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Baseball is back!

Owners accepted the players' back-to-work offer Sunday, never even taking a lockout vote that would have prevented real major leaguers from reporting to spring training camps."It feels good to talk about the season starting, talking about baseball. We are back and will open April 26," acting commissioner Bud Selig said. "It's not anything I want to go through again."

"The clubs hope that the 1995 season - including the postseason - will be played without interruption," Selig said. "We hope our fans never again have to go through the heartache we've endured the last eight months."

Reached at his home in Rye Brook, N.Y., union head Don Fehr said:

"I think it's clearly a step in the right direction. If they had voted for a lockout, it would have been a clear indication they didn't want peace - at any price."

Fehr said the voluntary reporting date for spring training camps will be Wednesday, with a mandatory reporting date of Friday.

Still to be resolved in the back-to-work agreement are matters such as dates for reoffering contracts, salary arbitration filing and other issues. Lawyers for both sides were in contact throughout the day.

Asked when contract negotiations would resume, Fehr said he expected to be contacted by Selig after the meeting.

Players ended their strike Friday after U.S. District Judge Sonia Sotomayor slapped owners with an injunction and restored the old work rules.

A hearing is scheduled Tuesday before the 2nd U.S. Circuit Court of Appeals on the owners' motion for a stay of the injunction and an expedited appeal.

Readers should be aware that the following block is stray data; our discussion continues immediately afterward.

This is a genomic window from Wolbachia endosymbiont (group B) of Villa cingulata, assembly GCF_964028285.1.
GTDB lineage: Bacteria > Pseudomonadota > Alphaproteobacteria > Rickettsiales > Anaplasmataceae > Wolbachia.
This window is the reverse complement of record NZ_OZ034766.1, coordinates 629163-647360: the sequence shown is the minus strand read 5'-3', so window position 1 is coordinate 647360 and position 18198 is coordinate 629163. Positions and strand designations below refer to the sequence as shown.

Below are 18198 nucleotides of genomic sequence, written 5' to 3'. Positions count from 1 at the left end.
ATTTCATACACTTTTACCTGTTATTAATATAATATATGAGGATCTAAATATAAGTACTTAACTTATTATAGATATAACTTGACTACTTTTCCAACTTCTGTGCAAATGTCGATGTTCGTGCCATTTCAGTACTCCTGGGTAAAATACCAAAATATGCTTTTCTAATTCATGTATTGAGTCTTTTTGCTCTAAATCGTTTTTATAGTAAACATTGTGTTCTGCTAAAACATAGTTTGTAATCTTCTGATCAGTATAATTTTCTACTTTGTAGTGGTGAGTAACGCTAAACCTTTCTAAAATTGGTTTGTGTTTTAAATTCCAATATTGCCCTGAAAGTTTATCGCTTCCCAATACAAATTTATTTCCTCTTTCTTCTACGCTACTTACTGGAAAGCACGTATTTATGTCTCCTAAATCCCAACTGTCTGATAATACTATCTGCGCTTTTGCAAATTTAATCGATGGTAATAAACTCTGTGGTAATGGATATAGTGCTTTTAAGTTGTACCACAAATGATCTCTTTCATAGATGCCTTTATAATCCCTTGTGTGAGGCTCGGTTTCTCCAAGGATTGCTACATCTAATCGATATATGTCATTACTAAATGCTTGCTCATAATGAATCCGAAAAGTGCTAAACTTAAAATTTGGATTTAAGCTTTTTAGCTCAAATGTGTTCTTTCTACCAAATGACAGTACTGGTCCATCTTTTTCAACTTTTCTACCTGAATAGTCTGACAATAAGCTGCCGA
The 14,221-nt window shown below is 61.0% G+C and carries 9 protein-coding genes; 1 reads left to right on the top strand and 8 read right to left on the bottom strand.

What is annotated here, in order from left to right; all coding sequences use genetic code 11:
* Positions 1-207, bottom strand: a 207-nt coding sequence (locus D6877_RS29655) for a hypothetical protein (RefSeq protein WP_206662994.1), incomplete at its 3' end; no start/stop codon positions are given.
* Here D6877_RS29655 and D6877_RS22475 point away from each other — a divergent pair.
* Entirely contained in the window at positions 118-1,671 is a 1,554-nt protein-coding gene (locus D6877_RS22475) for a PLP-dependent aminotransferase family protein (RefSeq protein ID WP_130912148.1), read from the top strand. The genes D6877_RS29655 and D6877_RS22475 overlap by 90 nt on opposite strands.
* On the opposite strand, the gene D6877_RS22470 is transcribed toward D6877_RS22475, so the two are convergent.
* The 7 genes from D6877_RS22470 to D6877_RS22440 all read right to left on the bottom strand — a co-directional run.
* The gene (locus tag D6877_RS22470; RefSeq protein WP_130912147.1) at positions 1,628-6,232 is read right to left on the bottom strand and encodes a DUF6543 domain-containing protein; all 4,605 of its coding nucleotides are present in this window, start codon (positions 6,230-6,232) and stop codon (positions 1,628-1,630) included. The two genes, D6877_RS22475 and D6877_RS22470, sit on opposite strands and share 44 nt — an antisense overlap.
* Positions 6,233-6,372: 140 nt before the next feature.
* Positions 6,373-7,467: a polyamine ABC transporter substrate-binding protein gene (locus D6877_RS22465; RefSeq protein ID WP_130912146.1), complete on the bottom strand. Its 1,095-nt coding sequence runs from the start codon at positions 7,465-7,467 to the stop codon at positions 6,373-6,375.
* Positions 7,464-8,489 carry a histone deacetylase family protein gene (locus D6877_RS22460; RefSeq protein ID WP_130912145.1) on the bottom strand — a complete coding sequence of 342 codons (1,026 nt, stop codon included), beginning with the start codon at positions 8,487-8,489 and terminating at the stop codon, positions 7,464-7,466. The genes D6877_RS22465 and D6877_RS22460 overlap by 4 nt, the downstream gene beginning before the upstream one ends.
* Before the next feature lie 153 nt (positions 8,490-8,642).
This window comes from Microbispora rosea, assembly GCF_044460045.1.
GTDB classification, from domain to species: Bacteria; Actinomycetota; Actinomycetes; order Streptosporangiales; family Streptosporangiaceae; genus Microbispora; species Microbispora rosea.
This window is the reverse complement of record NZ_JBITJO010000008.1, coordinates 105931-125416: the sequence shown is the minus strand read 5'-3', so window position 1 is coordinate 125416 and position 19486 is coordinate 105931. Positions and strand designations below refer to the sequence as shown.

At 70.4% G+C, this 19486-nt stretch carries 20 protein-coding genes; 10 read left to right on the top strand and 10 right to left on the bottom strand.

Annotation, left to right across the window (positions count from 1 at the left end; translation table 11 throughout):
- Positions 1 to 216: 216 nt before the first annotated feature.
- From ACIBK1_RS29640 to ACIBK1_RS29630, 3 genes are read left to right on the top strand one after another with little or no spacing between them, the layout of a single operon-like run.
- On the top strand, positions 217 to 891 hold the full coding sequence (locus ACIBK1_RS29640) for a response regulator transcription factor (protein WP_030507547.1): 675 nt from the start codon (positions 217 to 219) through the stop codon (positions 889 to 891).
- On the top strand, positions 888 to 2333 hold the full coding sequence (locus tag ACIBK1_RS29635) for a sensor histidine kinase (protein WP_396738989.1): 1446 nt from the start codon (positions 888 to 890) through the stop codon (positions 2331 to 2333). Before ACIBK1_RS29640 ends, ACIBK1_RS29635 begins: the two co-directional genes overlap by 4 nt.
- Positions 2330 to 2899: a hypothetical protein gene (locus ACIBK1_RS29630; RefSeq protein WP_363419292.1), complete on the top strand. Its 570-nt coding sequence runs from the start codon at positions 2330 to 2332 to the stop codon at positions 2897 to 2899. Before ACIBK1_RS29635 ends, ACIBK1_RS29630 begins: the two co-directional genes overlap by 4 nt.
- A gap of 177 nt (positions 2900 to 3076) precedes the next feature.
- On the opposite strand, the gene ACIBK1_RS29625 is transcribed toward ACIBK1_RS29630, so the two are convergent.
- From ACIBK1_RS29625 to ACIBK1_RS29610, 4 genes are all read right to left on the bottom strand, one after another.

Teams were told to release all their replacement players by 11:59 p.m. EST Saturday night, although some strikebreakers stayed on and signed minor-league contracts. Some were bitter.

"The owners got a high fast ball under the chin and their knees buckled," said Billy Faultz, a replacement pitcher with the Cincinnati Reds. "That's about the way I feel about it."

Under the tentative agreement, each team would play 144 games,18 fewer than the original schedule. That would result in the cancellation of the season's first 252 games, raising the total number of games wiped out by the strike to 921.

This marks the third time opening day was pushed back by a work stoppage. A strike is 1972 delayed it from April 1 to April 15, and a lockout in 1990 pushed it back from April 2 to April 9.

Regulars would have just three weeks of workouts under the schedule being discussed, the same as in 1990.

Boston Red Sox general manager Dan Duquette said teams were hoping to start exhibition games on April 13.

The decision to release all the replacement players was made so owners didn't commit Sunday to paying $25,000 bonuses to each of the 32 replacements on each of the 28 teams, a total of $22.4 million.

"It felt like it was our money already," said Tim Dell, a replacement pitcher with the Milwaukee Brewers. "The closer it got to opening day, the more we thought it was our money and the more it felt like if we didn't get it, they were taking it from us."